Each of the three main presenters have their own distinct personalities (far too many idiosyncrasies to try and explain here), but the one underlying similarity is that they are all extremely British and Euro-centric in their perspective and opinions. American cars are all "rubbish" and can't "go around corners." Japanese cars generally have "no soul" (the only knock they could likely come up with given the well-established quality and value of most Japanese cars.) And these opinions are further projected onto the cultures of the countries themselves. Americans in particular take a lot of ribbing and shots. It's the main hurdle that might make this show difficult for some Americans to digest in its current format. As a Southerner though I've grown accustomed to being saddled with stereotypes so I'm able to take it in stride and usually don't take offense. Obviously they are playing to their market by playing up the stereotypes (regardless of whether they personally share those opinions or not.) An American show would likely do the same thing.

Which brings me back to my original reason for posting. Top Gear's most recent episode followed "the boys" on their trip through the South. They flew into Miami and each presenter bought a vehicle for $1,000 (not $1,000 downpayment; $1,000 TOTAL.) They then drove up through the Florida peninsula on their way to New Orleans. The series was obviously filmed this past summer given the heat; only one car had functioning A/C, much to the chagrin of the two other presenters. Along the way they stopped at a track to have their cars tested by "Fat Stig"; the trailer-park dwelling equivalent to the more svelte British Stig. Other adventures included a challenge requiring them to eat roadkill (they made a big production of it, but I don't believe they ever did) and the segment featured below - driving through Alabama with slogans meant to incite the locals written on the sides of their car.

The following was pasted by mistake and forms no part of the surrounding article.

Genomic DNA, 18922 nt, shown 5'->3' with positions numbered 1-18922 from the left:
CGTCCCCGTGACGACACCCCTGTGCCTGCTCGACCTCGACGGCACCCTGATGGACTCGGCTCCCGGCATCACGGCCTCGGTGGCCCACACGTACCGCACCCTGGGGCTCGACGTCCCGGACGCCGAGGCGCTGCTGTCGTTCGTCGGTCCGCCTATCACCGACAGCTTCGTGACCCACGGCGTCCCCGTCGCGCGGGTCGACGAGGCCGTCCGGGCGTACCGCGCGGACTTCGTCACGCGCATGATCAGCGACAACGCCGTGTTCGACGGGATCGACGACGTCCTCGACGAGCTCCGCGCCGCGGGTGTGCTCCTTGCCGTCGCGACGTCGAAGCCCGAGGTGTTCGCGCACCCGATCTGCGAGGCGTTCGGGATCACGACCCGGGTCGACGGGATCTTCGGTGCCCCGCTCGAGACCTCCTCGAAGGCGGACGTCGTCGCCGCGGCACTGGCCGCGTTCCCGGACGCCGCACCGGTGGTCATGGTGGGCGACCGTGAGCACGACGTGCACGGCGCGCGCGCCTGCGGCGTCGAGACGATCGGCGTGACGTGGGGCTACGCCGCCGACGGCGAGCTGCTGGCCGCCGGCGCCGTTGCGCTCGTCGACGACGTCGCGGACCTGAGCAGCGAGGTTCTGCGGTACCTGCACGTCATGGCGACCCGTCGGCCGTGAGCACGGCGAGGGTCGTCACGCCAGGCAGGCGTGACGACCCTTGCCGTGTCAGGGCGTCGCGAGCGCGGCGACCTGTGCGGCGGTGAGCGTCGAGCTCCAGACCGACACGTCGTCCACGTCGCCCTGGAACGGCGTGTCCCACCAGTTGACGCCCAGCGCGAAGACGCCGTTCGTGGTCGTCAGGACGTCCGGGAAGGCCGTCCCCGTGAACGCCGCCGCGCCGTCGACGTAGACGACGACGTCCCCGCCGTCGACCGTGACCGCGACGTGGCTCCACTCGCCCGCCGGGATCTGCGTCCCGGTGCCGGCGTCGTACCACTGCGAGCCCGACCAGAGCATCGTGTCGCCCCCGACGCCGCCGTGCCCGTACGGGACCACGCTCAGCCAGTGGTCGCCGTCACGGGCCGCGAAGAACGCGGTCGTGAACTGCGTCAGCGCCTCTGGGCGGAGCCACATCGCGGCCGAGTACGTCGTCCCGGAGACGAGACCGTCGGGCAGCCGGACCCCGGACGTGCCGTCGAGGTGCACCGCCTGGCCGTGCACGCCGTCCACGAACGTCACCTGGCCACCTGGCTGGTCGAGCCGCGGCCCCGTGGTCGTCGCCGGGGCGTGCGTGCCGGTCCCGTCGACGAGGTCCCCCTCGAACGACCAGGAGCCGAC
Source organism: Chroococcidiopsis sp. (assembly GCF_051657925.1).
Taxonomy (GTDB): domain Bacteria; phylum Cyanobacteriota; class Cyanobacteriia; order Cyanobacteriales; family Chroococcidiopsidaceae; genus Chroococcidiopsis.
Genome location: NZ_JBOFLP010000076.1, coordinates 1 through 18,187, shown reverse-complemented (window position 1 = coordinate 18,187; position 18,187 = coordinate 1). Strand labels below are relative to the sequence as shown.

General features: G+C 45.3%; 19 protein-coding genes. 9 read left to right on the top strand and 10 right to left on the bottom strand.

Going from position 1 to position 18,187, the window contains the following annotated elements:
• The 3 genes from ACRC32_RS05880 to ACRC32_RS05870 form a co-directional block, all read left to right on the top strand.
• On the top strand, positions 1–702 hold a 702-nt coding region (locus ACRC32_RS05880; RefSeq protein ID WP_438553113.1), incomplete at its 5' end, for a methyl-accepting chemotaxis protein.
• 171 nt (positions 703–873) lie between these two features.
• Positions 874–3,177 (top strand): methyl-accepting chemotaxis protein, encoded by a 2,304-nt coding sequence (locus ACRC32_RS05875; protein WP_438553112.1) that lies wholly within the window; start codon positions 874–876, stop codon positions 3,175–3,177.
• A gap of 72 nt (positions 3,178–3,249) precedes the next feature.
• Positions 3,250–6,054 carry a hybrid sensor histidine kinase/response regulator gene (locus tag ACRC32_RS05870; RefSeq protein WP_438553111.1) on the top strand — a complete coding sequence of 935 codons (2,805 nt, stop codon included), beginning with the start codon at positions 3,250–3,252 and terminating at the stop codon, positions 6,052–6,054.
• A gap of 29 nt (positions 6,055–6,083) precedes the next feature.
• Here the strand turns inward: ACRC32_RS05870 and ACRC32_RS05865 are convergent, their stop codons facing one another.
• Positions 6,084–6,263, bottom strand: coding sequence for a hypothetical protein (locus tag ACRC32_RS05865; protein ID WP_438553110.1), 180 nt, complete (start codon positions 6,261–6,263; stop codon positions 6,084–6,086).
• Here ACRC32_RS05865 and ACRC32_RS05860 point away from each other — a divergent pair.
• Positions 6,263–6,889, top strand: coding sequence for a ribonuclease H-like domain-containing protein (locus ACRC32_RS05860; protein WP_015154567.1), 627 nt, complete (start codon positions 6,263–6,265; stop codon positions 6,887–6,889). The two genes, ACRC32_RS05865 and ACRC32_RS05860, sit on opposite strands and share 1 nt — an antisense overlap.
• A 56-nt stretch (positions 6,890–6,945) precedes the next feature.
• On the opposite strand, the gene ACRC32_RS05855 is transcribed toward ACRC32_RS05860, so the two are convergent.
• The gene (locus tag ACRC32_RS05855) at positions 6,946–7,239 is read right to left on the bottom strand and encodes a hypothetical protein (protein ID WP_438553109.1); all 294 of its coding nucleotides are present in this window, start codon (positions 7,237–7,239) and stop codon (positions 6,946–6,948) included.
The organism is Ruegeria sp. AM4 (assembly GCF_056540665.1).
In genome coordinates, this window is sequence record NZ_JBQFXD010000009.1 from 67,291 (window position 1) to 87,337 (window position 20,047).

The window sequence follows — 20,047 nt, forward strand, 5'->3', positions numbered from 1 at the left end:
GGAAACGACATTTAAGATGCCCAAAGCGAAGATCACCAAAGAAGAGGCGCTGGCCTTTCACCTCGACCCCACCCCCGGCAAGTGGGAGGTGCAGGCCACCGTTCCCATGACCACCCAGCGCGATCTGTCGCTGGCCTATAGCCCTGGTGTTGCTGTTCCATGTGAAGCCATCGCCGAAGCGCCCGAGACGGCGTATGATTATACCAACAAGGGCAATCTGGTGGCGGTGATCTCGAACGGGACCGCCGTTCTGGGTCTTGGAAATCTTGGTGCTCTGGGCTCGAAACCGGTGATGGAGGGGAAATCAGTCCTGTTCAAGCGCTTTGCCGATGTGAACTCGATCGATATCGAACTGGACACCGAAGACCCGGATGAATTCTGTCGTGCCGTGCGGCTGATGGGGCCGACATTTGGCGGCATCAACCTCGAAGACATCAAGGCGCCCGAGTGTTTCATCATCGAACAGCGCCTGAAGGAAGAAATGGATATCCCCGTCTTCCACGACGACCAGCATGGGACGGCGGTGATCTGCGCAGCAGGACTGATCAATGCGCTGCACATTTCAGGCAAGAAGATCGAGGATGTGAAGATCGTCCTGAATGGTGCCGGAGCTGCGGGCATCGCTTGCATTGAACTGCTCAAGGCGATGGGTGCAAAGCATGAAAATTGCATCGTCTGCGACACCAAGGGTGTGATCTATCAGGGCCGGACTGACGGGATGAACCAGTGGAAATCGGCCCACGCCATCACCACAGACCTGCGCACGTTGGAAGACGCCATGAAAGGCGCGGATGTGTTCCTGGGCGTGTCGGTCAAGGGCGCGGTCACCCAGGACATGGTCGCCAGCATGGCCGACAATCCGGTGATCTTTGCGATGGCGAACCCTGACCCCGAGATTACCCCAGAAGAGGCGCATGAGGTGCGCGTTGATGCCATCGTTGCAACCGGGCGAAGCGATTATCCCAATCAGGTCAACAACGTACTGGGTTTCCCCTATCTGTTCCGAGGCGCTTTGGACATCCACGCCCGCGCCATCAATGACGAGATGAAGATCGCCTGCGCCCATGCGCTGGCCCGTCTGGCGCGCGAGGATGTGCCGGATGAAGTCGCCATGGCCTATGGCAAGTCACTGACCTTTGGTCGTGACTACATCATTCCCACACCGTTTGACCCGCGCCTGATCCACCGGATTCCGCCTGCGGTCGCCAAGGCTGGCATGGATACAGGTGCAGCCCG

If you watch the whole video, you can see they get their wish. Not exactly a shock. And I don't mean that as a crack on my home state. If you deliberately set out to antagonize someone (especially in their home environment) it's not exactly a shock when they react. You could easily get a similar reaction in other parts of the U.S. (or in other countries) by using carefully-targeted remarks - and especially with a film crew in tow . Knowing how the show operates from past viewings (I've seen every episode; some multiple times) I know it was clearly edited to overplay the real drama. This trend on the show has only grown more noticeable over time as they grapple with finding new ideas to make the show compelling. They had an episode on camping last summer that was similarly over-scripted/edited.